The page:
Editorial: Who Cares Who Cares?
Stirring the public conscience became part of the entertainment industry some time in the early eighties. At first, unsuspecting viewers in leafy suburbs noticed nothing more harrowing than malnutrition and death thousands of miles away, and threw loose change at the spectacle. A vogue for tales of glue sniffing and dragon chasing in dank, inner city garages then led to terrible addiction to earnest debate among experts, a form of exorcism which suddenly made way for a string of fresh concerns. Somewhere between Crimewatch and Hospital Watch was sandwiched a feast for the gourmet voyeur: documentaries on the growth of child labour and teenage prostitution down among the marginalised; telethons on children in need (quite obviously of money); phone-in shows on emotional and sexual problems; a shocker on “granny farming”, an everyday story of secondhand car dealers in the geriatric marketplace; endless films and chat on the despair of daily life among the unemployed, with whom the majority appear happily to co-habit provided no intercourse takes place; cameos on frozen or battered pensioners, racist attacks and supplementary benefit poverty; specials on the plight of the homeless in wastelands of property development; stomach-churners on child abuse-, and offerings from socially aware dramatists. Most of this output was probably forgotten somewhere between the bus stop and coffee break next morning, but not before millions had dug deep into their pockets and come up with yet more fluff for the less fortunate. The day of the armchair Samaritan had dawned, the Thatcherite model citizen who tends his or her mortgaged garden but finds time to toss a coin or two in the direction of the gutter. Sniffing the stench of capitalism’s less public parts can create a warm glow inside, provided pegs are firmly on red noses and everything is at arm’s length.
Throwing money at problems is not, however, the government’s idea of compassion: they favour a variant called “value for money”, an incantation heard whenever rigor mortis of the fist sets in. Translated into English and seasonally adjusted, it means the ability to spend the very minimum consistent with the efficient running of capitalism without being rumbled – a tricky operation carried out on the National Health Service since its inception but undertaken recently without the aid of anaesthetic. An increasingly healthy competition for beds, medical equipment and operating time has driven thousands into the caring arms of private medicine, whose sunlit wards full of flowers and smiling nurses welcome any chronically ill worker with enough of the life-blood of our civilisation. The overwhelming majority will, as always, have to settle for the grossly inadequate, a state of affairs they have grown to accept stoically as inevitable. Recognition that their lives are conditioned and restricted by their social class may strike at times of adversity, but not to the point of challenging the notion of commercial exploitation of care for human beings at their most vulnerable.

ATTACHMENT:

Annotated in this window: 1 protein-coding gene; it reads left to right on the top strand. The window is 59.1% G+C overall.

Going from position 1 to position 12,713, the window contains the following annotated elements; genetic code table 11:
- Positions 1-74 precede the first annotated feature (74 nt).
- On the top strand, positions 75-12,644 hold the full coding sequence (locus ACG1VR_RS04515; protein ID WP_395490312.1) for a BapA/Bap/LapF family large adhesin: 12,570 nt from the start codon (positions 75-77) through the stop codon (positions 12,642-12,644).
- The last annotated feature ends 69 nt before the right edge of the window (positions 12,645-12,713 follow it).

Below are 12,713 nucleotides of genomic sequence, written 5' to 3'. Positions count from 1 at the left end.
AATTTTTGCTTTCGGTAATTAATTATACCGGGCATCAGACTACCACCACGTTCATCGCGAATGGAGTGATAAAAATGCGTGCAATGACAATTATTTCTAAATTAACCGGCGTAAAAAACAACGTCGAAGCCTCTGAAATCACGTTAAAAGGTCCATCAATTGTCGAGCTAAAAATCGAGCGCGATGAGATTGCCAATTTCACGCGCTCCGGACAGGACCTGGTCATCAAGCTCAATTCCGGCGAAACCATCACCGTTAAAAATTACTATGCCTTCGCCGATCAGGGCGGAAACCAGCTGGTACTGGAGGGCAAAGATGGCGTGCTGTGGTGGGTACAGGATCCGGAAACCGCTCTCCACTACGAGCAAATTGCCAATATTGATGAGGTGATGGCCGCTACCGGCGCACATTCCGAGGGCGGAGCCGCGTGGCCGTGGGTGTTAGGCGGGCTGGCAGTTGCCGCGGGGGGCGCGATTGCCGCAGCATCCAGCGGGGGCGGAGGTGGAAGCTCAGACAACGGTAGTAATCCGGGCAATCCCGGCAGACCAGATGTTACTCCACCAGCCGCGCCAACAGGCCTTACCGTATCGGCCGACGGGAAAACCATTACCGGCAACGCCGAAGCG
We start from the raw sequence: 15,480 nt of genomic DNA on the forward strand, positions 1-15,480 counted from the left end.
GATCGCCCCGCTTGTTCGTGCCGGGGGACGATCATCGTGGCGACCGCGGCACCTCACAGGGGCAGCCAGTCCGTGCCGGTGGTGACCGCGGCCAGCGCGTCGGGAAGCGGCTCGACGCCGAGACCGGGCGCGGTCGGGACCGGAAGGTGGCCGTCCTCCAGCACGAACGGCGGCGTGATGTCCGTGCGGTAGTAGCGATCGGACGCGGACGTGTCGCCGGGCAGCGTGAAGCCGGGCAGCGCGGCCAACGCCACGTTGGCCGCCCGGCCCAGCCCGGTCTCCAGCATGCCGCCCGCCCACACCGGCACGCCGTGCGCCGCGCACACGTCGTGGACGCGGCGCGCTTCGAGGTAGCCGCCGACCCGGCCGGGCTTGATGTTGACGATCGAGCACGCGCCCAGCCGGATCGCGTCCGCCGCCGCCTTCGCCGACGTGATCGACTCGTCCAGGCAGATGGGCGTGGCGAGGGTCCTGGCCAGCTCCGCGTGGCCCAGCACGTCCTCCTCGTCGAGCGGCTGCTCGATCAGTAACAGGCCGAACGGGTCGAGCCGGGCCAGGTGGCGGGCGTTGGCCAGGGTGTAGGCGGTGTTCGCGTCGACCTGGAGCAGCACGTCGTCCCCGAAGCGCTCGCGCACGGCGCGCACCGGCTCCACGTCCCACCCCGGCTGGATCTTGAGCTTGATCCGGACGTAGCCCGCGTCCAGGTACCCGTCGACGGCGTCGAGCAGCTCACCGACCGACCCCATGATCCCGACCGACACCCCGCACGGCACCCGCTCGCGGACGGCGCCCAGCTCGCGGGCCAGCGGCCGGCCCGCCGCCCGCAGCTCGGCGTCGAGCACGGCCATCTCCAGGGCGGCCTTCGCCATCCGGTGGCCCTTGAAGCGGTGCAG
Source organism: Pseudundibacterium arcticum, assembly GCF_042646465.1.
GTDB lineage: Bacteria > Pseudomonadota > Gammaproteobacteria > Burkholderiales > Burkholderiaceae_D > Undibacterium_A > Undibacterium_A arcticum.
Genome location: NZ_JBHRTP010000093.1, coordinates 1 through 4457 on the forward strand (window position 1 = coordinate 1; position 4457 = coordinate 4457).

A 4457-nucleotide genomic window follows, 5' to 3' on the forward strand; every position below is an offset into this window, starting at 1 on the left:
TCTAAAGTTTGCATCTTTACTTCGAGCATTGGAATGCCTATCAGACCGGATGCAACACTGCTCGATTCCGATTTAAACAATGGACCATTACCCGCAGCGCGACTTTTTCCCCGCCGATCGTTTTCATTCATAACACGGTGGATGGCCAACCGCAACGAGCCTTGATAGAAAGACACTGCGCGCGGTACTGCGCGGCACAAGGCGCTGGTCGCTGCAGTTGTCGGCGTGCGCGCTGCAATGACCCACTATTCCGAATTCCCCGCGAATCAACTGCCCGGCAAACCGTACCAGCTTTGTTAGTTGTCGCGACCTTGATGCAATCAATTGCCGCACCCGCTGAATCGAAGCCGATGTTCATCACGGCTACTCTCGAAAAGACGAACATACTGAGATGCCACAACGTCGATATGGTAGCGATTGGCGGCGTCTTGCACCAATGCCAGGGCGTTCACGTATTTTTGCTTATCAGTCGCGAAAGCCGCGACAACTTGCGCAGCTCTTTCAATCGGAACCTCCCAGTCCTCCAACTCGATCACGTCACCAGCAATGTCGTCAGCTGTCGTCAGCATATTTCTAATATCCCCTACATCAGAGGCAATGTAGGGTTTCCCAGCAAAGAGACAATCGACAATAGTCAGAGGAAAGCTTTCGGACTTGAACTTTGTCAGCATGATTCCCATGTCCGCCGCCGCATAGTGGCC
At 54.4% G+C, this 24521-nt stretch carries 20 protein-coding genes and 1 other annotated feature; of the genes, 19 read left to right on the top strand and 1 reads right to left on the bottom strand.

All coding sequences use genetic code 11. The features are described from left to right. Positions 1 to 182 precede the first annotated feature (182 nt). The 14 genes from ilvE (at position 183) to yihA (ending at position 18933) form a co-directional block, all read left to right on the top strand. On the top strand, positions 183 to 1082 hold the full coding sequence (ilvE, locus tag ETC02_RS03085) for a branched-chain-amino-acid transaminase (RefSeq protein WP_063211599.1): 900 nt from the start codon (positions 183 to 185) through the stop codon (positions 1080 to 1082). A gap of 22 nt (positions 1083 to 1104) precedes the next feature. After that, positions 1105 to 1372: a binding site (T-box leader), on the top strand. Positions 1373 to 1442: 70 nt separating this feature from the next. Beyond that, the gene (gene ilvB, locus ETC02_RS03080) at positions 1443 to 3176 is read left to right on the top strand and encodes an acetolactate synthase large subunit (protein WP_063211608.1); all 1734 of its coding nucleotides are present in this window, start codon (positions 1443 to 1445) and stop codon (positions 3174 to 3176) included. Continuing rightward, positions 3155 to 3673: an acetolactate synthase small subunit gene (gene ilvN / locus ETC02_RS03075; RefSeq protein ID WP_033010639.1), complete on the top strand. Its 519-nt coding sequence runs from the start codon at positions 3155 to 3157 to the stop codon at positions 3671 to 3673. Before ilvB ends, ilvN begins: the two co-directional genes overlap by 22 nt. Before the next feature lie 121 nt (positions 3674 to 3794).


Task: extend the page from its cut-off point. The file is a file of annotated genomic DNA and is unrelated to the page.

While the government’s supporters are concerned that the crisis could seriously damage their political health, opposition to present policies is based largely on a mythology fostered by proponents of the Welfare State and its institutions. Seen through Labour party eyes, the deterioration of health care is attributable to a congenital heart defect in the Prime Minister, a condition strangely absent when they themselves took a knife to the service in the seventies. Their picture of the NHS as a humane oasis in a desert of cost accountancy simply does not tally with experience. Like any expectant father, Beveridge wanted nothing but the best for his child: “a comprehensive national health service will ensure that for every citizen there is available whatever treatment he requires, in whatever form he requires it”. Recalcitrant from its birth in the madhouse, the poor kid in fact made treatment available to the sick only because it contributed, in the short or long run, to the production of profit and the accumulation of capital. Resources were always expensive and therefore scarce; waiting lists long and periodically cleansed of impatient corpses; doctors, like Caesar, give the thumbs up or down to those jockeying for life-saving technology; and infant mortality rates continue to be determined by factors of class and occupation.
In a society where reality can increasingly be mistaken for a series of fast-moving, interwoven images of fact and fantasy, it is hardly surprising that response to the distress of others is numbed or stifled. The pursuit of self interest has led not to harmony and satisfaction but a tidal wave of disillusion and mean values lightly sprinkled with a token concern. Who’s for opting out?